The color red is very difficult to achieve in ceramics. The most vibrant red within the reach of the average potter is the color produced by copper in reduction firing.
The color red is very difficult to achieve in ceramics. The most vibrant red within the reach of the average potter is the color produced by copper in reduction firing. There are many sites and pages that deal with this topic and overcoming the difficulties of achieving the range of red and maroon colors possible.
Courtesy of Angela Walford.
The Copper Red effect shows the importance of correct firing to achieve a specific effect with certain glaze recipes. The inside of this vase was more heavily and consistently reduced, simply because it was isolated somewhat from the outside kiln atmosphere. The outside of the vase, by contrast, is grey (a product of periods of oxidation during the firing).
I am looking for patterns in Cooper Red glaze chemistry and not finding any. I pasted some recipes I found on the net into my account at insight-live.com, then exported them as CSV, opened it in Open Office Calc, removed the unneeded rows, transposed it, fiddled with the column and row titles and combined some rows to get this. CaO varies alot, so does KNaO (I expected the latter to be high always). The Al2O3 is all over the map, so is B2O3. Even the copper sees a four-fold difference! Some have or have no ZnO, MgO and Li2O. However SiO2 is always 3.5 or lower and CaO is always above 0.45, while that is at least something of a pattern, most cone 10R glazes have this anyway. It seems that just about any transparent glaze will make a copper red.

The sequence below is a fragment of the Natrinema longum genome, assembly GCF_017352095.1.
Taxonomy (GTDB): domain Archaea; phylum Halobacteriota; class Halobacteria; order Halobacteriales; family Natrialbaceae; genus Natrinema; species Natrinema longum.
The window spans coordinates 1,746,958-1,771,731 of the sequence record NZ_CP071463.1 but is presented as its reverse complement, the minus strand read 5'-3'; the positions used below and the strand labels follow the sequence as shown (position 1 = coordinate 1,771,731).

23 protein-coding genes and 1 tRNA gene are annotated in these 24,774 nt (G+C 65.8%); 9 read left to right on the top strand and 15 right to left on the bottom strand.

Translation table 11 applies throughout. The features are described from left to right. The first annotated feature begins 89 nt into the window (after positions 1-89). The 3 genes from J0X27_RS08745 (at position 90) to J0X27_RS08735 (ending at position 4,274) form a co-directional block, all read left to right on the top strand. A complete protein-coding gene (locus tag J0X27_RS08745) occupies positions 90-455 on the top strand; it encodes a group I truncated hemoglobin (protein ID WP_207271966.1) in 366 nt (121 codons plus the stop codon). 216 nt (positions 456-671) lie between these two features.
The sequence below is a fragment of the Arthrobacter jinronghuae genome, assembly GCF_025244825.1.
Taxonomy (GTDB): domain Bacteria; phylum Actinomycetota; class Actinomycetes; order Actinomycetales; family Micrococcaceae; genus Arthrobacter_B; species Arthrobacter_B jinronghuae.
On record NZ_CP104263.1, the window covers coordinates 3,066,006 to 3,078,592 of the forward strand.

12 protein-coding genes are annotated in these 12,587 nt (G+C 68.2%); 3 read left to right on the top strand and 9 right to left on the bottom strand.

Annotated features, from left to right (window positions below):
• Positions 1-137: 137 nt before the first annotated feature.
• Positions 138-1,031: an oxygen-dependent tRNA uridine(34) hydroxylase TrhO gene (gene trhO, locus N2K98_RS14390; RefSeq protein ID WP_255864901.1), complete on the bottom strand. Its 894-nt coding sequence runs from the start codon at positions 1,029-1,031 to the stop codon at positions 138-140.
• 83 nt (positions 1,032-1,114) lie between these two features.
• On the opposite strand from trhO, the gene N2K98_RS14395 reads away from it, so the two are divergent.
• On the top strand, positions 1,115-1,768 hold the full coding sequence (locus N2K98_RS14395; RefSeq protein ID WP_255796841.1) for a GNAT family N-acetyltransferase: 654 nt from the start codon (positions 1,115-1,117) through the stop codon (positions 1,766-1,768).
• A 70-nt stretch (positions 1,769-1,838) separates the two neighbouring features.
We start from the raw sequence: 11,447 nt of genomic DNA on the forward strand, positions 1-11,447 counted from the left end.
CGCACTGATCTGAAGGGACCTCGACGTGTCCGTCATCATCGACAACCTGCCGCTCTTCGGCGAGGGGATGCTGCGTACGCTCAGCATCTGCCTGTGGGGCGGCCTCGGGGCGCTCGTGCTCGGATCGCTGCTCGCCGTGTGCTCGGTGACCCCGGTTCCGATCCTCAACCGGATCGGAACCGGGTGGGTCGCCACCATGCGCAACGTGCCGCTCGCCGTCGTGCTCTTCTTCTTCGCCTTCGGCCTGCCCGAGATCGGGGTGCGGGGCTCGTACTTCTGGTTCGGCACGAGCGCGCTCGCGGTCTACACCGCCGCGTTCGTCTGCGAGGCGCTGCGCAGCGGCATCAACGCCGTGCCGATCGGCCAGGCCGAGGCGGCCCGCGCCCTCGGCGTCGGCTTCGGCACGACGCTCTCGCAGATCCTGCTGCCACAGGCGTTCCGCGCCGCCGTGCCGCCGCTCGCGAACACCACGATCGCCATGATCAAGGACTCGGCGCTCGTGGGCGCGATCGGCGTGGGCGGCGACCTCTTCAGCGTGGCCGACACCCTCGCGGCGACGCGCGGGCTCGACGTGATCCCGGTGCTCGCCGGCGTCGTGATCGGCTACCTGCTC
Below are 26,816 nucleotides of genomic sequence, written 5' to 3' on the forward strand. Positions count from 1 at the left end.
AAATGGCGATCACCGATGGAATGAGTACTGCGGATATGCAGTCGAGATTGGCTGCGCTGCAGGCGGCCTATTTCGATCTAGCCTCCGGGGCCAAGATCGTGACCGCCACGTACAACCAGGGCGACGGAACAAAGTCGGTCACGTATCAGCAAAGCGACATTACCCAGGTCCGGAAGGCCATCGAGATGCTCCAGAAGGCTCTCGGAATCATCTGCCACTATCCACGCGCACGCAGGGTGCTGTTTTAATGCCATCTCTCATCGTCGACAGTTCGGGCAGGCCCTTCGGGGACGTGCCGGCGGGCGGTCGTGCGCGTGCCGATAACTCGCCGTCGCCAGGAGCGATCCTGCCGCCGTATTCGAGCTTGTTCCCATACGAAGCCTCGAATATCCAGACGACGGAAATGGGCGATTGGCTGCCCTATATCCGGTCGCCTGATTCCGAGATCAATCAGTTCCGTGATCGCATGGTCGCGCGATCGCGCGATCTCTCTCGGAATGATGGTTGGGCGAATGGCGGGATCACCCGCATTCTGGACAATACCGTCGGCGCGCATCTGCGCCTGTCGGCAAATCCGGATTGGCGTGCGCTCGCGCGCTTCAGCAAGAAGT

Copper red glazes require tight control of the reduction firing. The mug on the left is grey and brown by the foot, the other has developed no color at all on some parts. These were fired to cone 10R with reduction starting at cone 010 and going all the way up. There was no clearing or soaking period at the end of the firing. This is the Red Celadon recipe.